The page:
JACKSON, Miss. (AP) — As the Justice Department investigates deaths and violence in the Mississippi prison system, one inmate had to wait about a month to get a cast on his arm that was broken during a prison riot, people close to the injured man say.
They said Wesley Clayton only got help after people persuaded a legislator to intervene on his behalf.
The state Department of Corrections will not answer questions about Clayton’s situation.
“For privacy reasons, the department is unable to discuss an inmate’s medical condition,” department spokeswoman Grace Simmons Fisher wrote Thursday in response to an email from The Associated Press.
The Justice Department announced Feb. 5 that its civil rights division was opening an investigation of Mississippi prisons after a string of inmate deaths. At least 16 inmates have died in the state’s prisons since late December. Most of them died at the Mississippi State Penitentiary at Parchman, and many were killed during outbursts of violence that also left an undisclosed number of inmates injured.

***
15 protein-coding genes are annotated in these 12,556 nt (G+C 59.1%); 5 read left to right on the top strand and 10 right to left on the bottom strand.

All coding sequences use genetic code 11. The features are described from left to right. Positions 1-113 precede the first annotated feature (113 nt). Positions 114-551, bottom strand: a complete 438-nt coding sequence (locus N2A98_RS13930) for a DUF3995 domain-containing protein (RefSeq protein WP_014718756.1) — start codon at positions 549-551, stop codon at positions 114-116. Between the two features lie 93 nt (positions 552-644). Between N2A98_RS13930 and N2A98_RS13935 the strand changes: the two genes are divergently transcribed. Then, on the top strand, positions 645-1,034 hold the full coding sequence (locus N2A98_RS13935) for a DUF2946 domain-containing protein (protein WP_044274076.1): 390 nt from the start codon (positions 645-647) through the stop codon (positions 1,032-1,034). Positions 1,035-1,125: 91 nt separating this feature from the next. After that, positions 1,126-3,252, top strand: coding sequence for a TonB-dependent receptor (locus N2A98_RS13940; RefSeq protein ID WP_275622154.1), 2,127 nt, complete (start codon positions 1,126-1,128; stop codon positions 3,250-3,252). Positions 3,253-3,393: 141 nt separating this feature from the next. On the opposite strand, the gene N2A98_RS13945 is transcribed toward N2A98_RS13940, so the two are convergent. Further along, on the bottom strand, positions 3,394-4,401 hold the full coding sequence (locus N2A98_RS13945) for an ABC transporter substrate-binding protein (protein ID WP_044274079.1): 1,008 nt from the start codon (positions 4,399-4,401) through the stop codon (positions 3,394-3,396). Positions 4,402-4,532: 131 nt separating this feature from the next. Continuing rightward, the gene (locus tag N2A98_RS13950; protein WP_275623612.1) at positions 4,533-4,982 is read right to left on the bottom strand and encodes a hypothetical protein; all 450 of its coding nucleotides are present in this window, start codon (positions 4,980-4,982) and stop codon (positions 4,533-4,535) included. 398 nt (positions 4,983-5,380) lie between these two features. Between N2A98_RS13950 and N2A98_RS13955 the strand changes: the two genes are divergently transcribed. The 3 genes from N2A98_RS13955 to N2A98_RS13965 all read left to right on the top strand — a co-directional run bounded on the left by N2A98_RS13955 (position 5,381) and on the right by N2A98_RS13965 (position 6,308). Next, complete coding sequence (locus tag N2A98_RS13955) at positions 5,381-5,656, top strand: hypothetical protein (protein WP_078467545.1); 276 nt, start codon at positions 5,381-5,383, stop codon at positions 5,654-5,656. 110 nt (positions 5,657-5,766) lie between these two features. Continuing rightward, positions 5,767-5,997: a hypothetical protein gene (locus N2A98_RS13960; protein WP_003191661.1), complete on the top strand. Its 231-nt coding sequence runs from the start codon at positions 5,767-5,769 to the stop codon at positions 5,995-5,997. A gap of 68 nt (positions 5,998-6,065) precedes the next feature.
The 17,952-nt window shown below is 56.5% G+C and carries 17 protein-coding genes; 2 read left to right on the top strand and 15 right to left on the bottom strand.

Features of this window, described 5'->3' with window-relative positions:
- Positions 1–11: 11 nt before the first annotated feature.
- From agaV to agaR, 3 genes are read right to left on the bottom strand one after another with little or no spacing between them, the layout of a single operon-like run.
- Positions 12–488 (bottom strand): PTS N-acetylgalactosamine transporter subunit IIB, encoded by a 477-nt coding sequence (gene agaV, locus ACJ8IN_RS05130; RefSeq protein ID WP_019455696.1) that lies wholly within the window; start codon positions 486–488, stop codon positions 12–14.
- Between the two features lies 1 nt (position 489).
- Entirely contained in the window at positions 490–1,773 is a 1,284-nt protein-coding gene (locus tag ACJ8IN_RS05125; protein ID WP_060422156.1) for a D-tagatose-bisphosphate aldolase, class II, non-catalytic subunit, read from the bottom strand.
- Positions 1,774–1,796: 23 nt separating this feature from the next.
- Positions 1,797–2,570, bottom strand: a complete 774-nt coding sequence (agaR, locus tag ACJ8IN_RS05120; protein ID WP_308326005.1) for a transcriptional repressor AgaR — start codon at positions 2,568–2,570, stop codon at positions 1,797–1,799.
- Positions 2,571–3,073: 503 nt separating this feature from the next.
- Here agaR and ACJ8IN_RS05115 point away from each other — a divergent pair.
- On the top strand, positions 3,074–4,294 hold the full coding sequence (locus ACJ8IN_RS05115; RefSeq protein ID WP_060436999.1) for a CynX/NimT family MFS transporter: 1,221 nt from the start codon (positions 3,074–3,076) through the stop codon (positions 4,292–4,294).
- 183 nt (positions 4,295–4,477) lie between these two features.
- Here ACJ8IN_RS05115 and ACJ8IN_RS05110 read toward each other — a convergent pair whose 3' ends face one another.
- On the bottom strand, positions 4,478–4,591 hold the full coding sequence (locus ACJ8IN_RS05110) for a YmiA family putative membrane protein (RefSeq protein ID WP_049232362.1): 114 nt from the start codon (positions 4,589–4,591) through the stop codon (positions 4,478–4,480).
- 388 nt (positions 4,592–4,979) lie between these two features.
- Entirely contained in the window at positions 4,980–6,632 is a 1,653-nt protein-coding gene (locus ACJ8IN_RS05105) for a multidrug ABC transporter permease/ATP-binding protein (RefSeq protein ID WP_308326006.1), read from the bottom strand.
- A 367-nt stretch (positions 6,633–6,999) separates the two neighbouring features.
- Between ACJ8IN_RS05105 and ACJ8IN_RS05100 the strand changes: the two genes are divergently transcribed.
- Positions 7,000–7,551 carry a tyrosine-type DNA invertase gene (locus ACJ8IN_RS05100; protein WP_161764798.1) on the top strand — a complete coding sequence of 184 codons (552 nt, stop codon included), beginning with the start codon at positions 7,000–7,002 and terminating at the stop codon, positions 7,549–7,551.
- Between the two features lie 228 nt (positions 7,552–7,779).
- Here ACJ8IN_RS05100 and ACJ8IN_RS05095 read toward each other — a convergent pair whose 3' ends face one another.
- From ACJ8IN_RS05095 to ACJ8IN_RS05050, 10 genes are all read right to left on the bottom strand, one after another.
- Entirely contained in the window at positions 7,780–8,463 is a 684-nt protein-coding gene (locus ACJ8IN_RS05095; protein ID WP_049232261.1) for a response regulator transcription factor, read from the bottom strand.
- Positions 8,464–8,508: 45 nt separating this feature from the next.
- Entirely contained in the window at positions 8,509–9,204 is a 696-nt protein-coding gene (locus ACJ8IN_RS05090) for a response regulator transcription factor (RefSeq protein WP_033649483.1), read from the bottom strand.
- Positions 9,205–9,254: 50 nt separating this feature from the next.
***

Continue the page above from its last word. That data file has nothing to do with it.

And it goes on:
Clayton, 44, is in Parchman. He told relatives that the big bone in his lower left arm was broken during riots and that he was given an injection for pain but his bone was not set in a cast, said Sherren Smith of Meridian, the mother of Clayton’s children.
Smith and Clayton’s sister, Stephanie Truman of Meridian, were among the people who attended a Mississippi legislative hearing Thursday at the state Capitol to protest prison conditions. They took turns holding a poster with enlarged photos of Clayton’s broken arm.
Smith said although she’s no longer in a relationship with Clayton, their children were upset about their father’s injury. She said she made multiple calls to Parchman and to the Department of Corrections during the past month trying to get a physician to see Clayton and set the broken bone.
“I said, ‘Ma’am, please have some mercy. This is somebody’s child,’” Smith said, recounting her conversation with one Parchman employee.
Smith said Clayton was taken to get his arm in a cast Wednesday after she contacted Democratic state Rep. Charles Young Jr. of Meridian.
Department of Corrections records show Clayton is serving 35 years for four convictions, including armed robbery in Jones County and grand larceny in Lauderdale County. His tentative release date is in 2025.